To Keep or to Change: Divorce and Your Name

To Keep or to Change: Divorce and Your Name

What’s in a name? Well, the answer is – quite simply – a lot. That is why the status of names is often an important detail that can easily be overlooked during divorce. However, addressing it is an important part of the divorce that often has meaning for both spouses. Additionally, both spouses may have a significant interest in any determinations about names or potential name changes after divorce.

An experienced attorney will broach the topic of how to proceed with any potential name changes at the appropriate time. Many people already have a strong opinion on how they wish to proceed, but some others may not have even thought about it.

Benefits of Keeping the Name

There are some important benefits to keeping a marital name. One of the most important reasons for many people is that, while a name is certainly part of an identity, it does not necessarily define you. In other words, having taken your spouse’s last name does not automatically make you a different person.

Especially in cases in which marriages have lasted a significant period of time, keeping a marital name can help an individual maintain a consistent identity in both professional and personal environments. This can help prevent awkward conversations about your divorce for people that may not have otherwise known, and it can also help you maintain a consistent identity with your marital children.

Some individuals keep a marital name for business purposes. A person may have built an image, career, business, or something like these things with a marital name. Changing that name could have a negative impact on one’s reputation and ability.

In some circumstances, people choose to keep a marital name simply because doing so can be simpler. For some, the stress of divorce is enough without adding additional challenges into the mix.

The Process

Changing one’s name from a married name back to the name a person had before marriage is a relatively straightforward process. Basically, you follow the same steps that you did when you were changing your name to the marital name. You will need to change your name for social security purposes, which can be done at a social security office that handles such transactions. However, a recent article from Reuters reminds us that there are several other important concerns once the initial step has been taken.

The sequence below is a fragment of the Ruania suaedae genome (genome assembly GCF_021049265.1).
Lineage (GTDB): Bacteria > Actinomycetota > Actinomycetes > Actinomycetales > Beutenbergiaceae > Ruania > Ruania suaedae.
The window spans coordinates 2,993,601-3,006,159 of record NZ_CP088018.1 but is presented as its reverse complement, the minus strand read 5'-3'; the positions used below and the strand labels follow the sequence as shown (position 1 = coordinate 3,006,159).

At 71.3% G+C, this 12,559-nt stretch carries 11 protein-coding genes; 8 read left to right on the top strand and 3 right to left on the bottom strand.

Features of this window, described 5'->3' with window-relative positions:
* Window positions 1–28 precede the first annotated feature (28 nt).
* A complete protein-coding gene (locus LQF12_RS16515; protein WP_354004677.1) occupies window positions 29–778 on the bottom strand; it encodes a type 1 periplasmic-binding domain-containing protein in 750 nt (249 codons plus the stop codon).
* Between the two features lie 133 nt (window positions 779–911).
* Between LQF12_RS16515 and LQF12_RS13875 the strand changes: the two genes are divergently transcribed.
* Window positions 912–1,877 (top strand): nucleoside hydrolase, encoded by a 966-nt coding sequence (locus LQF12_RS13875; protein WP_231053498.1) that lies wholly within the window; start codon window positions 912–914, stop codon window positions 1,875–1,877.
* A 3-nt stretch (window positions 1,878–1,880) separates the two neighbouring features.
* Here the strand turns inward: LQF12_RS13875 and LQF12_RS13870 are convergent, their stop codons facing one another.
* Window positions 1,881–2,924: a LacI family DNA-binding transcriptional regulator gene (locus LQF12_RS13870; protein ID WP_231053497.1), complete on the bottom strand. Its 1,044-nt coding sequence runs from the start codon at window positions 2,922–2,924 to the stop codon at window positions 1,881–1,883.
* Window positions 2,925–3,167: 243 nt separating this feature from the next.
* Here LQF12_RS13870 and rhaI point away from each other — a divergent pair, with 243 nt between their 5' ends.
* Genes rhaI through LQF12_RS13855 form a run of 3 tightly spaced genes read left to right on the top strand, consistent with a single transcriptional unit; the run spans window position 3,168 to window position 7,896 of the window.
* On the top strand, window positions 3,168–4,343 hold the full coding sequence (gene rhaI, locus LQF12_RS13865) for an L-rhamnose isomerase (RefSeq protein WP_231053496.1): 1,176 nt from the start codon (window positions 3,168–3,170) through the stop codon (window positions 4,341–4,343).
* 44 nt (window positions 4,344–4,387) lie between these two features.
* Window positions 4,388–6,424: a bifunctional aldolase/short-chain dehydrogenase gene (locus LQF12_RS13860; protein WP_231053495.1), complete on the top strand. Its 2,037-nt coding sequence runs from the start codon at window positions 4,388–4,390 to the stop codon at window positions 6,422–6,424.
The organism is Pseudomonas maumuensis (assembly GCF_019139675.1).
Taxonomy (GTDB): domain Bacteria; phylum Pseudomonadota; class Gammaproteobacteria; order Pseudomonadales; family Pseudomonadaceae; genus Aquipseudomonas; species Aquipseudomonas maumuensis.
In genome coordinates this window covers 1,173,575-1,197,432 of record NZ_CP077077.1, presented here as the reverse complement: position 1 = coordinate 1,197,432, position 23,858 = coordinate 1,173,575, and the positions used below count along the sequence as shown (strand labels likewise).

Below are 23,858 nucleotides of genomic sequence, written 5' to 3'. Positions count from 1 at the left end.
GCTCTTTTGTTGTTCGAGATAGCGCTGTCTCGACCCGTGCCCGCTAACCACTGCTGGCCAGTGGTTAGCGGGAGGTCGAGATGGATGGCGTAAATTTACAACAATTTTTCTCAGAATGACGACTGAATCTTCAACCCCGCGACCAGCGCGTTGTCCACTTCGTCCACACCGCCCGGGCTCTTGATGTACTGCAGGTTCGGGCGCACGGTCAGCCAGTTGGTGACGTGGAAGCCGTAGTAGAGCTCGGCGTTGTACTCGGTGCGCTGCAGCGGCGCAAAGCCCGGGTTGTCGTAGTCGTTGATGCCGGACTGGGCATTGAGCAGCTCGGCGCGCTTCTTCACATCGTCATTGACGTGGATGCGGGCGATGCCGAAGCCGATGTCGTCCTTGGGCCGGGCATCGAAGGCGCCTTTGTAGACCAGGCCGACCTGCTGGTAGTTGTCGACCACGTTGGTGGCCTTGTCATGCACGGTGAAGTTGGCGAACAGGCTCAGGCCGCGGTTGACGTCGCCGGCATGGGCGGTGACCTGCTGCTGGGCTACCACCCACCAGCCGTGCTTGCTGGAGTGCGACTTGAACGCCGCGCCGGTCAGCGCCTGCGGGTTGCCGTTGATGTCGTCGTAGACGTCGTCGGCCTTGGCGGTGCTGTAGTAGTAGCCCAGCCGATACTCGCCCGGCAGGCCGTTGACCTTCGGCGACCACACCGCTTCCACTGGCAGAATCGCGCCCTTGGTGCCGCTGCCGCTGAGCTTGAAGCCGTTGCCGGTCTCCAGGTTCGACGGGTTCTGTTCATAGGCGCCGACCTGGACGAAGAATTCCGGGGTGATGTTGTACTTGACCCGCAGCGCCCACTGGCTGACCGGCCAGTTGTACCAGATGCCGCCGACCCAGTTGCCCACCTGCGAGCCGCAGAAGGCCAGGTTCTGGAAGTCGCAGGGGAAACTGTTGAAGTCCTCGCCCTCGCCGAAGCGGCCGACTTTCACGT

Financial Institutions

During your marriage, you probably shared bank accounts and other financial assets. An experienced Florida divorce attorney will provide you with important guidance about how to manage bank accounts and other financial assets during divorce. Whether you are retaining ownership of certain marital accounts or have created new individual accounts during your divorce, you will likely need to change your name on them if you decide a name change is appropriate.

As the article notes, it is important to remember that one change does not necessarily apply to every single type of asset. Understanding the assets in your financial portfolio will help you create a detailed plan of what accounts need to be changed and will help you explore your options for changing them, which may vary depending on the institution and type of account.

Titled Assets

If you own any titled assets, such as a vehicle or property, you may have to refile the applicable titles and paperwork even if they were never titled in both spouses’ name. Any titled property should always reflect your current name to avoid unnecessary challenges or delays in case you pass away and wish to transfer the asset or if you simply determine to sell it.

In cases of mortgages, you want to make sure that your name comes off of any title if you are not retaining the property or an interest in it. An experienced divorce attorney can advise you on how to approach division of real estate like marital homes, and can help you understand how such assets may impact you as a result of your divorce settlement.

Assets with Beneficiaries

It is not uncommon for spouses to have a will, trust, retirement account, life insurance account, or other asset that is designated for his or her spouse upon death or if certain other conditions arise. While divorce is an important reminder that our needs as to who the beneficiary of such accounts should be may change as a result of the divorce, the process should also remind us that these are important assets that must be maintained and updated.

Making the Decision

An experienced divorce attorney can help you understand the benefits and drawbacks of changing your name after divorce, as well as how those concerns might impact you. Ultimately, the decision about how to approach any potential name change is often up to the individual considering it. It is a deeply personal journey that can involve guidance from others like your attorney, but will ultimately be up to you. Are you OK with the reminder a last name can bring each time someone addresses you? Do you want to go through the additional hassle of changing your name on countless documents? How many people will you have to remind about a name change, and how often?

These are all common questions and concerns that only you can answer. However, an experienced Florida divorce attorney can help you weigh the pros and cons of decisions like this that may otherwise be overlooked during the divorce process. If you have questions about how divorce might impact you, contact Scott J. Stadler to schedule a consultation and find out more information about what options might be available to you throughout the divorce process.